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Church row over apology to abused

By Andrew Denholm, Political Correspondent, The Scotsman, 02/12/2004

A PUBLIC apology by the First Minister to children abused while in care was yesterday overshadowed by a row over whether the Catholic Church should also express regret.

In a formal statement to the Scottish Parliament, Jack McConnell made a "sincere and full apology on behalf of the people of Scotland" to those who had suffered physical, emotional and sexual abuse while in residential care.

Privately, Mr McConnell believes the Catholic Church should also apologise because many of the victims were housed at homes run by Catholic orders.

"This is a matter for the Catholic Church, but the First Minister has given a very clear lead and I am sure the parliament would welcome a full apology from them," said a source close to Mr McConnell.

However, the Catholic Church yesterday insisted it had already apologised for the abuse and accused the Scottish Executive of "having to play catch-up".

In a statement issued in 2001, Archbishop O'Brien, who as leader of the Bishops' Conference of Scotland was head of the church, said: "I apologise unreservedly to those who, over the years, have suffered any form of abuse at the hands of those representing the Catholic Church."

Some 500 former care home residents in Scotland are currently suing Catholic orders for abuse they claim to have suffered dating back to the 1930s.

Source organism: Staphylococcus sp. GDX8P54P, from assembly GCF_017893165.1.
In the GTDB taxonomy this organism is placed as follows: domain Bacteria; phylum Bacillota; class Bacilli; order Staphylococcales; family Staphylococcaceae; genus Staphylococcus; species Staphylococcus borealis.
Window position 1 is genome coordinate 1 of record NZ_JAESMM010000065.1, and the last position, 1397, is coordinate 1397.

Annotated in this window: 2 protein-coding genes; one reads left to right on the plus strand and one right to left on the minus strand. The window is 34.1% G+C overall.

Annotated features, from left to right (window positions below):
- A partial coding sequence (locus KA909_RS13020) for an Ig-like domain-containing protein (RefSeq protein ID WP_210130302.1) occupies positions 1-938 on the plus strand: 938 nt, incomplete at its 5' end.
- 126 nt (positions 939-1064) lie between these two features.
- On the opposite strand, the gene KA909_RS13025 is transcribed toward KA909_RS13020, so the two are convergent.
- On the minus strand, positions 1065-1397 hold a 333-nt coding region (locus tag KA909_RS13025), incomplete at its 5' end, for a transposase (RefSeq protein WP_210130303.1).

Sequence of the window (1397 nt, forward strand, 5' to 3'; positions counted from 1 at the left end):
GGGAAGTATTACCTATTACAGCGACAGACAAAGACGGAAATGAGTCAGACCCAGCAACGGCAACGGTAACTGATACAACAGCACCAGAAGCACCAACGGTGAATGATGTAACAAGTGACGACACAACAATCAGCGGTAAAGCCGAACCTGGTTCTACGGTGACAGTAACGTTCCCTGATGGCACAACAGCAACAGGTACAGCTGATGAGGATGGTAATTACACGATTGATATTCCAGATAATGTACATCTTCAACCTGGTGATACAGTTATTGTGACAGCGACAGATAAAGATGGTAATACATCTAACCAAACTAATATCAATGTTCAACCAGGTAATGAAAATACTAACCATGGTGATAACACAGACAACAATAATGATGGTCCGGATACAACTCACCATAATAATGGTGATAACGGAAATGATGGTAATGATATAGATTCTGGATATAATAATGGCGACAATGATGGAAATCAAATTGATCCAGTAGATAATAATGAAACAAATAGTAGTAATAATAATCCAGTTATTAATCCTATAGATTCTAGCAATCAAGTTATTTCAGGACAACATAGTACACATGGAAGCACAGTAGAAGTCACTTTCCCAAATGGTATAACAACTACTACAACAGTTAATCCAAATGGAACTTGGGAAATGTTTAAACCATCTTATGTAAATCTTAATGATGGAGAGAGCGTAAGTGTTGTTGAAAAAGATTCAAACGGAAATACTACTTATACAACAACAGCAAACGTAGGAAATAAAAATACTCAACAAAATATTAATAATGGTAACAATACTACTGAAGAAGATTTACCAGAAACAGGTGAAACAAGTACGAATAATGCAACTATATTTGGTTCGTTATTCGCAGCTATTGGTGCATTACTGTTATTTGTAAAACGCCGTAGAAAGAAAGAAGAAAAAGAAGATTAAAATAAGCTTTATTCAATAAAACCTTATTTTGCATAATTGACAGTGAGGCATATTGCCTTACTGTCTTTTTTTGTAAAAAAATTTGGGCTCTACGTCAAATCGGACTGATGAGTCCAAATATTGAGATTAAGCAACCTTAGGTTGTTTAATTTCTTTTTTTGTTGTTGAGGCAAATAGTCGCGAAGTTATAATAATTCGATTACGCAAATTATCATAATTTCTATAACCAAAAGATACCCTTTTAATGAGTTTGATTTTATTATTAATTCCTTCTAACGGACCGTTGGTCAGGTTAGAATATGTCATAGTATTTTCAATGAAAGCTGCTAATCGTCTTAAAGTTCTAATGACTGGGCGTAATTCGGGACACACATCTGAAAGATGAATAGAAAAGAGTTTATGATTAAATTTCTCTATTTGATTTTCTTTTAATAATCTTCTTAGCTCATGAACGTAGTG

The First Minister's statement followed a petition to the Scottish Parliament by Chris Daly, an alleged abuse victim, calling for an apology and an inquiry on behalf of those who had been abused in church and state-run children's homes. Mr McConnell yesterday met the first part of his demands, but the Executive has not supported calls for an inquiry.

Instead, Peter Peacock, the education minister, will appoint an independent expert to investigate the regulations applying to care homes during the years of the alleged abuse.

"Those children, adults today, deserve full recognition by us of what happened to them then," Mr McConnell said yesterday.

"That is why I offer a sincere and full apology on behalf of the people of Scotland, to those who were subject to abuse and neglect, who did not receive the level of love, care and support that they deserved and who have coped with that burden all of their lives."

SNP Holyrood leader Nicola Sturgeon gave an "unreserved" welcome to Mr McConnell's statement.

However, Tory deputy leader Annabel Goldie called for an independent inquiry into past abuse to evaluate whether the measures put in place over the last ten years had been effective, or whether other measures needed to be taken.

 
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